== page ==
CSE should be required in all primary and secondary educational institutions. Florida State Statute 1003.42 requires “family life” instruction and “prevention and control of disease” as required components of “Comprehensive Health Education.”  State Statute 1003.46 provides additional guidance regarding AIDs instruction. However, specific content and curriculum is determined by each local school district policy. Therefore, sexuality education varies greatly throughout Florida. According to Stanger-Hall and Hall (2011), “U.S. state laws and policies generally do not require that sex and STD education is taught in all schools, but only provide guidelines if local school boards decide to teach it” (p.1). Even if a school does decide to offer CSE, parents may still elect to hold their children out of such programs. However, according to Kuo et al. (2014) substantial progress has been noted in students' understanding of sexual health issues after completion of these programs. School systems and the local communities all need to be properly trained and active in educating youth in CSE. Stanger-Hall and Hall propose the incorporation of CSE into existing curriculum in schools. Advocates for Youth has reviewed current programs to compile a list of programs that have been verified effective, and Florida’s Sexual Health Education Community Outreach Tool Kit aims to deliver neighborhoods with materials to support communities in decreasing teen STDs and pregnancy in addition to improving wellbeing and academic success of students.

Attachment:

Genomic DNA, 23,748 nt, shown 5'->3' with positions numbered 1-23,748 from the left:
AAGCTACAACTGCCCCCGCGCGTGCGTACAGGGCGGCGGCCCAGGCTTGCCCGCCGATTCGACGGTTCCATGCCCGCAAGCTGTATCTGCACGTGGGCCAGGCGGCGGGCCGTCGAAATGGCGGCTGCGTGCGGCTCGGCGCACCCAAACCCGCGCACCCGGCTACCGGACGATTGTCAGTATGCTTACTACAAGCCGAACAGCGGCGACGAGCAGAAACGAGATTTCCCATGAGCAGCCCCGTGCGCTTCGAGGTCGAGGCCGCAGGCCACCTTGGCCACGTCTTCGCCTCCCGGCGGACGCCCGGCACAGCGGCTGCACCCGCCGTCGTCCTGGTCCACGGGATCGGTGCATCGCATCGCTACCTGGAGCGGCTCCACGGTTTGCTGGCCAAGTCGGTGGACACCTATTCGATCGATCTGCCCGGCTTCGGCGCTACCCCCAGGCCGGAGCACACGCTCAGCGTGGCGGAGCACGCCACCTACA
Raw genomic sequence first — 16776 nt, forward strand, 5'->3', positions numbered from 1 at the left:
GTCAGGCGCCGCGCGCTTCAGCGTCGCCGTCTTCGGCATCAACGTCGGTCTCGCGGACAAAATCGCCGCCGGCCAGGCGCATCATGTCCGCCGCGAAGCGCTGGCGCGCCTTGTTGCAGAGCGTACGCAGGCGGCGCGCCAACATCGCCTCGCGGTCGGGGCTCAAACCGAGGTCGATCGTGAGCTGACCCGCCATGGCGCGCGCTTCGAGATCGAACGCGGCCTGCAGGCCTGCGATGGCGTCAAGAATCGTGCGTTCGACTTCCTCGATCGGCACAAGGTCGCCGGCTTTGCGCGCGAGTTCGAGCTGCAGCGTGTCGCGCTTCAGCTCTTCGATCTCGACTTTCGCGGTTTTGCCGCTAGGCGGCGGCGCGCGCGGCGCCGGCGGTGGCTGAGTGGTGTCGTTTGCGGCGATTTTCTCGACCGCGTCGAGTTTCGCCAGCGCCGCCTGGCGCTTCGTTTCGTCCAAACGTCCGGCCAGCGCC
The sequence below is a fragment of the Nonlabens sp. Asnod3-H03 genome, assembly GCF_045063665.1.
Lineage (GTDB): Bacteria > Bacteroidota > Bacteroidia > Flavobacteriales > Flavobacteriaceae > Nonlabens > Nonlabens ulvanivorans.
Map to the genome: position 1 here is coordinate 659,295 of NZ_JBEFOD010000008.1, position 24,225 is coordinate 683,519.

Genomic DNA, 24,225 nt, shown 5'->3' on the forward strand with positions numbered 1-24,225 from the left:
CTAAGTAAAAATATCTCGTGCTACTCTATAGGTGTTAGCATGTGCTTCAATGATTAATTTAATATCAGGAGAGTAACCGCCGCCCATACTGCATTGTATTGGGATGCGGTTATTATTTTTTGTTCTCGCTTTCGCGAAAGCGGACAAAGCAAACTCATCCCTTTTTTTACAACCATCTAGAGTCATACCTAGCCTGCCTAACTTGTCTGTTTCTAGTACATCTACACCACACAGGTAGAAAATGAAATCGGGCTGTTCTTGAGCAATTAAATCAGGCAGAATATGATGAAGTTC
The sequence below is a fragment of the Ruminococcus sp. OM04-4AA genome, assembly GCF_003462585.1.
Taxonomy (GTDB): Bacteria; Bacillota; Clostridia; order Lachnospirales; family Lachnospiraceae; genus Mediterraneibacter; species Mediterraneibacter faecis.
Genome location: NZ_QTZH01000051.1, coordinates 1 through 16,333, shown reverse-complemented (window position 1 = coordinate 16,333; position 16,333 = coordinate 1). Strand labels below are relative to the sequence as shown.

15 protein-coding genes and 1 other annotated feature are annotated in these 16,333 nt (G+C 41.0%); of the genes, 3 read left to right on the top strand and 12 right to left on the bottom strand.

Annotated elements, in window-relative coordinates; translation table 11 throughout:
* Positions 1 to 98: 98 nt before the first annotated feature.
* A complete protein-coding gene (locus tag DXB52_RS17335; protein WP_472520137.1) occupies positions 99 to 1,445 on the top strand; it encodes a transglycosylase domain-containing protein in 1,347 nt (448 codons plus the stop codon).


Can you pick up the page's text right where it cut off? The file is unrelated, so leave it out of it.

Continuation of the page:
Heather Loran is a candidate for a Master's in Public Health at the University of North Florida. Her public health interest is in sexual health with a focus on adolescent sexual education. She graduated with honors from the University of Florida with a Bachelor of Health Science Degree with a concentration in public health.

Dr. Elissa Barr is an Associate Professor and undergraduate community health Program Director in the Department of Public Health at the University of North Florida. Her research addresses reducing risky sexual behaviors of youth through evidence based sexuality education, advocacy efforts, and policy change.


Bureau of Maternal and Child Health (September 2011). Priority Area: Healthy Mothers, Healthy Babies, Healthy Children - Adolescent Pregnancy Prevention. Retrieved from https://www.health.ny.gov/prevention/prevention_agenda/healthy_mothers/adolescent_health.htm